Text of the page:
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Christopher S Sundby, Geoffrey F Woodman; Does Lying Require More or Less Visual Working Memory and What Does It Mean for the Legal System?. Journal of Vision 2019;19(10):75c. doi: https://doi.org/10.1167/19.10.75c.
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© ARVO (1962-2015); The Authors (2016-present)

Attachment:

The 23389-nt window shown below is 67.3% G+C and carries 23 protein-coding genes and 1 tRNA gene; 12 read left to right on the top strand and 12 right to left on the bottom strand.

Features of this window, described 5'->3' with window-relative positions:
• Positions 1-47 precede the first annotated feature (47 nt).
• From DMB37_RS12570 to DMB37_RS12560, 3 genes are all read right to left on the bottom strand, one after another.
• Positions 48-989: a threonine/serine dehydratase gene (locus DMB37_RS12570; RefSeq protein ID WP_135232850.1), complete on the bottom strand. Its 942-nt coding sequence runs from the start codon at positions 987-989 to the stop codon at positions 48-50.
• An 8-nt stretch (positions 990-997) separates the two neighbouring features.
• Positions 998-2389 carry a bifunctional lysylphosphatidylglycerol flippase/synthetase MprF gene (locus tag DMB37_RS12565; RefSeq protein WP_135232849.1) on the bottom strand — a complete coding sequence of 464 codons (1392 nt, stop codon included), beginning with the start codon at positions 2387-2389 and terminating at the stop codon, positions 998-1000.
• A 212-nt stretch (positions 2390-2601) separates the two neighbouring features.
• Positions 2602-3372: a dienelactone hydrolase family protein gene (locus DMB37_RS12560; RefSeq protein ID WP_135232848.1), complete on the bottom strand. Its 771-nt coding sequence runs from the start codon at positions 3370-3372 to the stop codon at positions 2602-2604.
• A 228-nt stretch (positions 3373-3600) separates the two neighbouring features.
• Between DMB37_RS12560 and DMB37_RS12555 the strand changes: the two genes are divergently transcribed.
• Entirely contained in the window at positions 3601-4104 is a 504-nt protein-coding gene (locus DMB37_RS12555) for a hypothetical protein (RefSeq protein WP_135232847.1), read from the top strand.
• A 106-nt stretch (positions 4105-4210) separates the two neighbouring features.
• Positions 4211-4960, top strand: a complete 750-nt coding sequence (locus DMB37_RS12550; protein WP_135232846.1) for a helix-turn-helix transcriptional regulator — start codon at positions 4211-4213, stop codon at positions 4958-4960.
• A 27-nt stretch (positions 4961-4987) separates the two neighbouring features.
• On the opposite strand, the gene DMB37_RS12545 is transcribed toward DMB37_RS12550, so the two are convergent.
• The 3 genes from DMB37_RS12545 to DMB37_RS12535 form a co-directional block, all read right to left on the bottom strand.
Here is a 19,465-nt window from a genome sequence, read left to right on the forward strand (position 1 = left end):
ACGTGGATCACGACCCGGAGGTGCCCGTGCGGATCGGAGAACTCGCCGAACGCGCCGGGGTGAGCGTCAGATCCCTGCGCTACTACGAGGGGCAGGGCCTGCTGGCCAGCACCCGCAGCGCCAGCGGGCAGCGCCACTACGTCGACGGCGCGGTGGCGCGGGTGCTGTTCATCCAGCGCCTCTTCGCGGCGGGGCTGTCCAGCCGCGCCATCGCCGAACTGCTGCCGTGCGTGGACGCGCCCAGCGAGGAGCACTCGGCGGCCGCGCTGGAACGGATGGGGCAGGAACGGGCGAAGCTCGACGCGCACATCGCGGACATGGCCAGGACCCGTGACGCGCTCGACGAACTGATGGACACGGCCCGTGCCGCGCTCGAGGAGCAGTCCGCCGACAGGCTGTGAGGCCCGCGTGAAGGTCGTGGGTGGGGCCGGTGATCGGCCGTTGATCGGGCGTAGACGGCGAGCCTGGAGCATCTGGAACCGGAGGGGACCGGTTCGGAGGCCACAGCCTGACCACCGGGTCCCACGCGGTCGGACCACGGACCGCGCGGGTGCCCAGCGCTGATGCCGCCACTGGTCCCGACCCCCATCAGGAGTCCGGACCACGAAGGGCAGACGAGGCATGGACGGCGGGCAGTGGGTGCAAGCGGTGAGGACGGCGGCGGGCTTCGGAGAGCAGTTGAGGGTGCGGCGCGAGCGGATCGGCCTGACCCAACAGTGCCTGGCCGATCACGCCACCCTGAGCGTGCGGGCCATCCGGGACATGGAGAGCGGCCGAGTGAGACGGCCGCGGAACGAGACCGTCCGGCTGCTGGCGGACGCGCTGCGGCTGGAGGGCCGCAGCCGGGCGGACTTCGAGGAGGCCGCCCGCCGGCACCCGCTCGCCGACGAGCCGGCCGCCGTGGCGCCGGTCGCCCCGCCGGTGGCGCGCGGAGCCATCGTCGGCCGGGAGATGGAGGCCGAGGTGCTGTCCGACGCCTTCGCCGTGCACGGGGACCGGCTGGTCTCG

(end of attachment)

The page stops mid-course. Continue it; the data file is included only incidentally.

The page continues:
This study uses subjects’ electroencephalogram (EEG) and behavior to test an assumption underlying the Federal Rules of Evidence (FRE), the rules that determine what evidence juries hear. Although the rules are intended to promote accuracy, they are premised on untested psychological assumptions. One example of such an untested assumption is an exception to the ban against hearsay, the requirement that the person who actually observed the event must testify under oath. The Present Sense Impression admits hearsay testimony about contemporaneously viewed events based on the assumption that people cannot lie about something they are currently viewing. Here we used a behavioral paradigm and EEG recordings to assess the validity of the assumption that lying about something you are viewing is more difficult. Our measurements of brain activity suggest that individuals hold less information in visual working memory when lying compared to truth telling, possibly by dropping the truthful representation from visual working memory. However, consistent with the Present Sense Impression exception, we found that this strategy took additional time to implement. Thus, scientifically testing the assumptions that our legal system is based on can benefit both the law and the application of vision science to our lives.
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